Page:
[On 6 June 1939, Stephenson wrote to Whiskard on the question of Menzies's view that if a Minister were accredited to Japan one should also be accredited to China (Document 77). He said that the Foreign Office 'do not feel at all happy at the possibility of separate Dominion representation in China in the peculiarly difficult conditions which exist there', and explained the Chinese attitude to extraterritorial rights and their likely refusal to extend such rights to Australia. Stephenson asked Whiskard to use his discretion in raising this question with the Commonwealth Government, especially if there seemed to be any danger of a precipitate decision or a premature announcement that a post would be established in China. (See PRO: F0372/3319.)]
In conversation with the Prime Minister  today, I reminded him that he had told me that he thought that if and when a Commonwealth Minister is appointed to Tokio, one ought also to be appointed to China, and asked him whether that was still his view.
He said that in any case he did not think a simultaneous appointment would be possible nor was he at all sure that a Minister would be necessary; quite possibly it would be found more convenient to arrange for some Australian Liaison Officer to be attached to the British Embassy.
I said that, speaking offhand, the latter suggestion seemed to me to avoid the difficulties which would be created by the proposal to appoint a Minister. I then sketched very briefly the points raised in your letter of the 6th June. So far as I understood, these difficulties were not necessarily insuperable; but in any case, if any question of appointing a separate Minister arose, they would need very careful consideration beforehand.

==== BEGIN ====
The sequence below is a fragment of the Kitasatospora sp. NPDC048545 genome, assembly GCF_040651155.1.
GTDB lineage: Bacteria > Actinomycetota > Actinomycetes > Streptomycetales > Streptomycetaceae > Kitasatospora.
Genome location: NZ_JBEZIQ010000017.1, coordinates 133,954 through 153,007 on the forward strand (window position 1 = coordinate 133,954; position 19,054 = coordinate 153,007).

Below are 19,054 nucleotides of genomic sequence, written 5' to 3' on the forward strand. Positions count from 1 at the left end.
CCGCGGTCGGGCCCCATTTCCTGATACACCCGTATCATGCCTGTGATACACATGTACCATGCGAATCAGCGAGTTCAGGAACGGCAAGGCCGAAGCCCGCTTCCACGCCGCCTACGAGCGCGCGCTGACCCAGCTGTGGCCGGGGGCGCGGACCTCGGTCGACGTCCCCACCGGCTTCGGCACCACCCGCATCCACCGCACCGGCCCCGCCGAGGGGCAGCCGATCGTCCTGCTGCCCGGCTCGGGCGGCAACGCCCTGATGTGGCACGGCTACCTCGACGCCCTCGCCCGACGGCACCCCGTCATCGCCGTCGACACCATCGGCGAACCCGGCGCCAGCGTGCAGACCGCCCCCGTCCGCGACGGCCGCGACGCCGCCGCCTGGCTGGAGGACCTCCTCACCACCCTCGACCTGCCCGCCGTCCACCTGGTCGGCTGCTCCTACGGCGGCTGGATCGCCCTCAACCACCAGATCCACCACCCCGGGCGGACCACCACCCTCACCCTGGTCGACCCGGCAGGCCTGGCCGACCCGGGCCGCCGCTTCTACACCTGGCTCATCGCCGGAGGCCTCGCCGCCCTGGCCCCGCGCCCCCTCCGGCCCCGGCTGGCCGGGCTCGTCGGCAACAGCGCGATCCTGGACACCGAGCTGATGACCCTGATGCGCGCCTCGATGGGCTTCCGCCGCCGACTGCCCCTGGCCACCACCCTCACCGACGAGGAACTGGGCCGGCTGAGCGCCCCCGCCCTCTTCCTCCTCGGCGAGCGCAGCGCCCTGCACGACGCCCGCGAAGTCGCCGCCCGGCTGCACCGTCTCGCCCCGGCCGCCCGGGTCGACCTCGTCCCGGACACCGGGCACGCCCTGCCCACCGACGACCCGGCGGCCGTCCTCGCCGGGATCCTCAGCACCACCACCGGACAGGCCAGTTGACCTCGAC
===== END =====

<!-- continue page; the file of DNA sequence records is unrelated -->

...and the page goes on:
The Prime Minister fully concurred and said that, if and when the question arose again, he would certainly let me know.
I took the opportunity of expressing the hope that there would be no premature disclosure of the names of the men to be appointed to Washington and Tokio. The Prime Minister replied that he was fully aware of the extreme importance of obtaining the agrement of the Heads of State concerned before any such announcement was made.
The difficulty was that he was finding it extremely difficult to keep anything at all secret once it had reached the stage of discussion in Cabinet! The Prime Minister intended, however, to impress this point firmly on the minds of his colleagues.
I may add that the two names he now has in mind are Casey  for Washington and Sir George Pearce  for Tokio. He himself thinks the latter appointment would be admirable, but the difficulty is that, for some reason or other, Sir George Pearce has never been a particularly popular figure in Australia.